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In the first-half with everyone looking sluggish, Raheem Sterling was fizzing about the field like he was wearing the sky blue of Manchester City. Sterling’s defensive instincts are now so sharp that he was able to close down on a sloppy pass from Bulgarian goalkeeper Plamen Iliev, skin the Bulgarian left-back and then get his head up to lay the ball on for a Kane finish (Kane’s backwards movement to open up the pass from Sterling shows how they really understand each other).

1-0 after a slow performance, but there always existed the chance that things could wrong. The forwards had bailed England out once, however, and in the second half they set about doing it again. Marcus Rashford began the second period playing much wider than before, and this gave him the room he needed to start driving at the Bulgarian defence rather than being stifled by their deep block.

Rashford with momentum on his side is a difficult thing to contain, and when he started wide and deep inside his own half he looked up and with space to run he just flew at the Bulgarians, running from inside his own half straight into the Bulgarian box he then cut back onto his shooting foot so sharply that poor Nikolay Bodurov, sliding to block a cross, ended up careening into Rashford’s legs and conceding a penalty. Harry Kane scored it (because of course he did) and suddenly England were 2-0 ahead with just five minutes played in the half.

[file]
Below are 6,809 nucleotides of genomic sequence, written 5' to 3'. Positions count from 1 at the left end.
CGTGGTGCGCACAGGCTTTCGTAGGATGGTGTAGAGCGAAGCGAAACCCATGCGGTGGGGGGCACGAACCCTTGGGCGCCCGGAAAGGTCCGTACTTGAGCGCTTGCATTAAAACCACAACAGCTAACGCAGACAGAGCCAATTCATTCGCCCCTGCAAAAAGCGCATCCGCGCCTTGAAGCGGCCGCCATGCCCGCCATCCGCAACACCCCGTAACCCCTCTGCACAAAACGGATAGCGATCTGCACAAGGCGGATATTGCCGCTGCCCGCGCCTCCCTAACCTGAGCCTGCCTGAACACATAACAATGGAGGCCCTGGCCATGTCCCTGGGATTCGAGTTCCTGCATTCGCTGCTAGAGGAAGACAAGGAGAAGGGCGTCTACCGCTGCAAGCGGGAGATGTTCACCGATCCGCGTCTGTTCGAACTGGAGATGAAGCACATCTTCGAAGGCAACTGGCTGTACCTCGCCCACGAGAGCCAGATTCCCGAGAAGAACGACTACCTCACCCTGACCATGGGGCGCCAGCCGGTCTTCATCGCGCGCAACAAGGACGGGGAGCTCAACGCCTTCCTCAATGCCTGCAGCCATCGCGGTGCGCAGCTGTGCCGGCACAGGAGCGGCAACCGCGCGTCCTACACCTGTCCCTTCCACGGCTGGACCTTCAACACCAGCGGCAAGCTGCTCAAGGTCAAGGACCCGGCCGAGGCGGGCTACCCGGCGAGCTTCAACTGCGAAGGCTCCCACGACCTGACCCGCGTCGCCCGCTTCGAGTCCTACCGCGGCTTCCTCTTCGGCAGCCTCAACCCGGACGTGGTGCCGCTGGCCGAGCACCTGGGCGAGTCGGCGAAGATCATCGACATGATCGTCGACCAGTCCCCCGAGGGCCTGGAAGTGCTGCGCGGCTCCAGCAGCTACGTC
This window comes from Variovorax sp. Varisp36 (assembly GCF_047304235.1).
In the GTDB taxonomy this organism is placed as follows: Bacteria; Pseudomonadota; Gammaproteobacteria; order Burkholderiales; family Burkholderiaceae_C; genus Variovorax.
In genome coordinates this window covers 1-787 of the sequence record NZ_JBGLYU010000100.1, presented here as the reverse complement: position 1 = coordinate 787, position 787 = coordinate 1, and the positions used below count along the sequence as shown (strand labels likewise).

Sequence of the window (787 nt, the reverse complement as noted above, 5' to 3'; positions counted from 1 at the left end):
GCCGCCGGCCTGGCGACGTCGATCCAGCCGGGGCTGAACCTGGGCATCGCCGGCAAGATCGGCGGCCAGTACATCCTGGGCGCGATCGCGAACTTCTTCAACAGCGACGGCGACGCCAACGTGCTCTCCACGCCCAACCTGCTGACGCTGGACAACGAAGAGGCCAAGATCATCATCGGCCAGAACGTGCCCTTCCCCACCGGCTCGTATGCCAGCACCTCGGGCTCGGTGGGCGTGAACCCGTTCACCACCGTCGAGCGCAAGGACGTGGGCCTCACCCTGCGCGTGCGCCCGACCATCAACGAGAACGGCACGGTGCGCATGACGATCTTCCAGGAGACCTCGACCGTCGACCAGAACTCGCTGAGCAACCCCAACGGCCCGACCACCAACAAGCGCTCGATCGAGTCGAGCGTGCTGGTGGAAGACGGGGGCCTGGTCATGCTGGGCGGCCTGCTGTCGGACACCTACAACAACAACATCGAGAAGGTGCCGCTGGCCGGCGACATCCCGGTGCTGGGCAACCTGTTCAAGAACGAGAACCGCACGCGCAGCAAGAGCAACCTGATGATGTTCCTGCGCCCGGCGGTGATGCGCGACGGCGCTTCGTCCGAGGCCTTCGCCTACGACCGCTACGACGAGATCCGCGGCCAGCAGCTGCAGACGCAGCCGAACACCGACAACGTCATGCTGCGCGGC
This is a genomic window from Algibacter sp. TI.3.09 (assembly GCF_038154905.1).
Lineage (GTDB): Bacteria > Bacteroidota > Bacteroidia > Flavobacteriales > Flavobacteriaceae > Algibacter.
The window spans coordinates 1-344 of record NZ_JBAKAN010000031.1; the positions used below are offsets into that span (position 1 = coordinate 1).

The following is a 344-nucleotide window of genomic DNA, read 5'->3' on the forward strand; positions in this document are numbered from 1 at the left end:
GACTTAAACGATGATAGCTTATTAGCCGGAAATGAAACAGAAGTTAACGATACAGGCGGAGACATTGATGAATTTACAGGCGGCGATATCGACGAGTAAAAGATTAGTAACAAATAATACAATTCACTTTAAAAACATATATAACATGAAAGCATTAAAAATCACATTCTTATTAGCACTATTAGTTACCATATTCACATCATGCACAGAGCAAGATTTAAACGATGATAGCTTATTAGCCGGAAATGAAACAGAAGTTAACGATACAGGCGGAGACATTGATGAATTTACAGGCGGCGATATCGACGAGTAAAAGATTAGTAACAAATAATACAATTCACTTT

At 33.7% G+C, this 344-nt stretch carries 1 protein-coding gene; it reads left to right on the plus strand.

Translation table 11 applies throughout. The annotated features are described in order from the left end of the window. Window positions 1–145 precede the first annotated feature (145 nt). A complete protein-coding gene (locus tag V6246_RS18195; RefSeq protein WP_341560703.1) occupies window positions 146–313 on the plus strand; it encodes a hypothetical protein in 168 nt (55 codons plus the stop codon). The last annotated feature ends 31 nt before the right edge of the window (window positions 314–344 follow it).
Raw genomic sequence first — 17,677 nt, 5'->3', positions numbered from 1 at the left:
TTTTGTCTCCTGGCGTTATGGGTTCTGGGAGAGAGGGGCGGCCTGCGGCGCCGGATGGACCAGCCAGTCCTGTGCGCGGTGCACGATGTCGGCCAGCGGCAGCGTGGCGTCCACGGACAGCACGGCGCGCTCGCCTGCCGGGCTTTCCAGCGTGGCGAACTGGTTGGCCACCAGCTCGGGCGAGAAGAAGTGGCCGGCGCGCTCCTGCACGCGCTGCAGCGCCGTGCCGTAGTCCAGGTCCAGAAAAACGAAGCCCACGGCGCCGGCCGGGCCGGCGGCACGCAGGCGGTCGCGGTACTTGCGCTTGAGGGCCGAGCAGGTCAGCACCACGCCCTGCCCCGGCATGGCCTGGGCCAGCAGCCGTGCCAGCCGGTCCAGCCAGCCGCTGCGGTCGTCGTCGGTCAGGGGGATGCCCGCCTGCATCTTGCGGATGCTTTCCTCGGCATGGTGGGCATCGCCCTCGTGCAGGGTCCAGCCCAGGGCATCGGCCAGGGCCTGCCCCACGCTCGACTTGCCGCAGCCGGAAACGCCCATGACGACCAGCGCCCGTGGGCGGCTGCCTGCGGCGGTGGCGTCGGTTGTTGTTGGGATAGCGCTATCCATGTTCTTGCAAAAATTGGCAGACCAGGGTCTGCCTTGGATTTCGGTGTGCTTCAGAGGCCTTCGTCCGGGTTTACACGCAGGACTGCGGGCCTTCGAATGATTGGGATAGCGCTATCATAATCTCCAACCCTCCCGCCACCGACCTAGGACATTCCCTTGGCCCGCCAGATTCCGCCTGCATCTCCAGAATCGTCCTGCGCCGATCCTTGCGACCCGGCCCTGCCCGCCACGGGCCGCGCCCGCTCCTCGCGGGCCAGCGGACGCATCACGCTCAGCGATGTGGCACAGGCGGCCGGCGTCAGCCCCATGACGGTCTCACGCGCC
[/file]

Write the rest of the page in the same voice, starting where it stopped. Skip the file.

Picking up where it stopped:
ulgaria’s will had been broken down by the pace, pressing and precision of England’s excellent front three and now The Three Lions roared to life. Suddenly the football was electric, the ball was zipping all around the field and the passing was short and sharp. Still the attacking trio led the way, and all three of them combined brilliantly for the third goal.

Kane pressed a Bulgarian outlet pass and the ball ricocheted to Marcus Rashford who once again drove forward at the Bulgarian defence. This time Harry Kane made a run outside him but as he did that the fear of Rashford’s pace saw the Bulgarian defence collapse in to block his route to goal, so Rashford fed the ball out wide to Kane and England’s captain then squared the ball for Raheem Sterling who had made a supreme run into the back-post area, leaving him with a simple finish for 3-0.

They later scored a fourth goal, with Kane winning and converting a penalty. And Rashford almost added a fifth after a gorgeous one-two with Ross Barkley. Ultimately it finished 4-0 and the story of England’s game was that, yes, their midfield isn’t the best – but they have a solid enough defence (though maybe not with the two full-backs that played today) and their attack is as well-rounded and balanced as any other front three in international football.

Are there bigger and better names on the international attack scene? Sure. Do any of them mesh with each other as well as England’s do? And are they are versatile as England’s trio, capable of rinsing anyone on the break but also breaking down obdurate defences? Don’t bet on it. With Harry Kane, Marcus Rashford and Raheem Sterling; England will always have a chance. That front three is for real.